By Jim Schutze
By Rachel Watts
By Lauren Drewes Daniels
By Anna Merlan
By Lee Escobedo
By Eric Nicholson
For the last five years, Dallas' downtown business establishment and mayor have staked their prestige on a massive U.S. Army Corps of Engineers project to rebuild the Trinity River around the city center. Now that project may crash into the wall of a national scandal.
The Secretary of Defense has vowed an investigation, and congressional hearings are already under way into charges that the U.S. Army Corps of Engineers, the agency in charge of the nation's waterways, has been doing fake studies to justify big construction projects and a fatter budget for itself. Critics of the Trinity River project are already offering what they say is evidence of big-time fakery the Corps did here.
These are big stakes for Dallas.
Whenever critics complained about the cost, basic design, or ultimate safety of the Trinity River project, boosters were quick to say that it meets the standards of the U.S. Army Corps of Engineers, as if that shield alone could turn any arrow or stone.
But what if the U.S. Army Corps of Engineers tells big fat lies?
U.S. Special Counsel Elaine Kaplan, whose agency hears whistleblower complaints from federal employees, notified Secretary of Defense William S. Cohen last week that she had found "substantial likelihood" that the Corps broke laws and engaged in "gross waste of funds" in a project on the Upper Mississippi. Kaplan's investigation corroborated charges by Corps economist Donald C. Sweeney II that the Corps had rigged a $50 million study in order to justify a $1 billion construction project.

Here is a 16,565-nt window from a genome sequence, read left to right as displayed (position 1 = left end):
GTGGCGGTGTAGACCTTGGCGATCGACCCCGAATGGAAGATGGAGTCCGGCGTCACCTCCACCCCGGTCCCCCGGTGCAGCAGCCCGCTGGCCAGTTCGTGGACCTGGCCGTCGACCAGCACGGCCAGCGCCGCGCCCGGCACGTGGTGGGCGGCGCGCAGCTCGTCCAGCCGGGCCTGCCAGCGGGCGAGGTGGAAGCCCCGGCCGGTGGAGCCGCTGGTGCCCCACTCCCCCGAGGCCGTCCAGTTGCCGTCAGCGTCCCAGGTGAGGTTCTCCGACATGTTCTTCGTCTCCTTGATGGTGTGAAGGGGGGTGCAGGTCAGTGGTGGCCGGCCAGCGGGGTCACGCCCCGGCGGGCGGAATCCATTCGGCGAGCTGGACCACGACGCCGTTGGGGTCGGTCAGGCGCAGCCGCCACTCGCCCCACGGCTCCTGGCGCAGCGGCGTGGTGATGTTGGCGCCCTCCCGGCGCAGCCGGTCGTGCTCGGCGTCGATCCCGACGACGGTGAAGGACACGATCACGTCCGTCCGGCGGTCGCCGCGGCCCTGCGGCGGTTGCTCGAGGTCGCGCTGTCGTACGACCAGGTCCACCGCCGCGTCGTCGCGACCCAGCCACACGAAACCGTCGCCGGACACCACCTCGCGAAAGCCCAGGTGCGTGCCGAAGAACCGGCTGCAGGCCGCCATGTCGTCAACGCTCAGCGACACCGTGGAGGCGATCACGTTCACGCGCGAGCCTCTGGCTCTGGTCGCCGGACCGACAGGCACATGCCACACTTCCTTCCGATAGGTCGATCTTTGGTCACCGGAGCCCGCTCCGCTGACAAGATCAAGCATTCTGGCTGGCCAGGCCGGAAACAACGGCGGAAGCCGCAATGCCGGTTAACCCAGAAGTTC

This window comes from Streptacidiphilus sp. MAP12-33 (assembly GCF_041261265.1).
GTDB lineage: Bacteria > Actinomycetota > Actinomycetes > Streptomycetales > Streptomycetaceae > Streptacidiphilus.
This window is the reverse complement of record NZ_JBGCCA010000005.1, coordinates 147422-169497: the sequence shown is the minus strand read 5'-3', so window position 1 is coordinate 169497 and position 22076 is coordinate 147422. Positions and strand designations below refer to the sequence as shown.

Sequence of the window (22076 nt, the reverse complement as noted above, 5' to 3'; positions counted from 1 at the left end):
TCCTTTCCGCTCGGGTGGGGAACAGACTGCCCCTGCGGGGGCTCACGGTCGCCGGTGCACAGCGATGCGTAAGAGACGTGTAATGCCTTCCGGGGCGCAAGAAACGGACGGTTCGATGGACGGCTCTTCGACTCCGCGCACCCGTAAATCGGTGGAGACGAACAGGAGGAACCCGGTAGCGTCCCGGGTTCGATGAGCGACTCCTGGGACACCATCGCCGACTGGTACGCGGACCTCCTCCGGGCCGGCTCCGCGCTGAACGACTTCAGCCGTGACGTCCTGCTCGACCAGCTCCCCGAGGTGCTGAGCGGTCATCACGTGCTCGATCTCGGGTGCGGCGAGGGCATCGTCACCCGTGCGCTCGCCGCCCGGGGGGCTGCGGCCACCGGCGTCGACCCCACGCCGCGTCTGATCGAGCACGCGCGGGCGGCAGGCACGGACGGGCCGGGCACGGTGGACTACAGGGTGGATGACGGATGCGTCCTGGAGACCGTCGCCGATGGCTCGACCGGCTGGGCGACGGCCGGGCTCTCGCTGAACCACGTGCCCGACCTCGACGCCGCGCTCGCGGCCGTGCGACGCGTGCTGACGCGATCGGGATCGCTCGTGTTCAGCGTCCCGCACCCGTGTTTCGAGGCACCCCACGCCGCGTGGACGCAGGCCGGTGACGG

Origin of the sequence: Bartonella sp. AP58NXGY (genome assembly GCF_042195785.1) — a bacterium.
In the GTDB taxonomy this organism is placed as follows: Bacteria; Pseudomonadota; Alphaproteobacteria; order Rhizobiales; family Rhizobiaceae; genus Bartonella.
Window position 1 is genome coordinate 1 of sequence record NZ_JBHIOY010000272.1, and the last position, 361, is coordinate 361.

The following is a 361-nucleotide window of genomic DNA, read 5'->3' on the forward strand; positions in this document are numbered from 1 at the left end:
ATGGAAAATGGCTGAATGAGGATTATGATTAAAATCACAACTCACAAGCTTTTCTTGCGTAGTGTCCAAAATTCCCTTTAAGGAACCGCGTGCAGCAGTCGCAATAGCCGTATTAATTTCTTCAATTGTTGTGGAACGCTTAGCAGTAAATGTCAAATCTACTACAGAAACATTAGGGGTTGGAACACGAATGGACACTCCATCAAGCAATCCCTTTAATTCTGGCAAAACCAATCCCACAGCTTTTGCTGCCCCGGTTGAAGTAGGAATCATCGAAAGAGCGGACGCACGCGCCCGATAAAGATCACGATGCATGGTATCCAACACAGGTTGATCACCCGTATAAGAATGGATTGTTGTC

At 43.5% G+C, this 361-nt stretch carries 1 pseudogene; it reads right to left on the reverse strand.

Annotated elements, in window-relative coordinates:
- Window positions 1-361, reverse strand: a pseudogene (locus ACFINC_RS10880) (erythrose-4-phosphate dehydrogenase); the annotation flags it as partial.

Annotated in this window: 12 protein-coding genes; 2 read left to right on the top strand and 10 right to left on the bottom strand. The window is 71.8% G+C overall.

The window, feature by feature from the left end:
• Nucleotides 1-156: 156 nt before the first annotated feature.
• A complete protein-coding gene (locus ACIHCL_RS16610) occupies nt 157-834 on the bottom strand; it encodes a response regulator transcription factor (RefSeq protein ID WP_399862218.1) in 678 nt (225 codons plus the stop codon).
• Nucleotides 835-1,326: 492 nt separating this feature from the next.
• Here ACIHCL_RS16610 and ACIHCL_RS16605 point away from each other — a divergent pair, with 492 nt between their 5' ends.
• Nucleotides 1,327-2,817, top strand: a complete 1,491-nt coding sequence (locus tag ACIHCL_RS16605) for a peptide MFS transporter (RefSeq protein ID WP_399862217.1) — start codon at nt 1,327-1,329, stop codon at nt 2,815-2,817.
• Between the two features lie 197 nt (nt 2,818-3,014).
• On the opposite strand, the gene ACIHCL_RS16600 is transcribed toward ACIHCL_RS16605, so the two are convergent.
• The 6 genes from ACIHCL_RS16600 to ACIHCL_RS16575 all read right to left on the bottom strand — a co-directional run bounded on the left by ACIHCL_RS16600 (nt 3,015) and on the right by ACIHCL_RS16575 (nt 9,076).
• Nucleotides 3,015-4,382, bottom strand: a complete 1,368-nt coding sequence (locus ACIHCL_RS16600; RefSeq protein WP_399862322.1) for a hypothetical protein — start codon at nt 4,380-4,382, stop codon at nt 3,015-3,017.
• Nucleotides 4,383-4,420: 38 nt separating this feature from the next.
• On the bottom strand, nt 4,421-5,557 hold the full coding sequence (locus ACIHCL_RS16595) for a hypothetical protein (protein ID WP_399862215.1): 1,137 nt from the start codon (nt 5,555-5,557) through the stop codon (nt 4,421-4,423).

So what about other projects? What about ours?
If there is no fire yet in Dallas, there is black smoke. Last week a hydrologist working for a citizens group pointed to what he said may be hamfisted manipulations of data by the Corps to justify the Trinity project.
Also last week, a joint report of two national environmental groups said the Trinity River project is one of the 25 worst "wasteful water projects" being carried out by the Corps nationally. The report, called "Troubled Waters," was published by Taxpayers for Common Sense and the National Wildlife Federation -- two groups with enough national prestige to guarantee a new look at the Trinity project.
The allegations against the Corps by one of its own economists, backed up by the special counsel, have to do with basic processes that would run through all Corps activities if they ran through any. The top management people named by Sweeney as having pressured him to fudge his reports on the Upper Mississippi have also been involved in the Trinity project.
Flood-control projects like the Trinity River -- along with federal highways, airports, harbors, all the big federal construction projects -- have to meet certain criteria set by law. If you want to build it, you have to prove first that it's needed. Then you have to show specifically that the benefits of building it are greater than the costs.
Even before the special counsel forwarded her findings, Army Secretary Louis Caldera had ordered a special review of a billion-dollar barge project on the Upper Mississippi after Sweeney blew the whistle. Sweeney alleged he had been leaned on, bullied, and eventually yanked from a $50 million study of the Mississippi project in order to make the study come out the way his superiors wanted. (You can read Sweeney's affidavit at www.environmentaldefense.org.)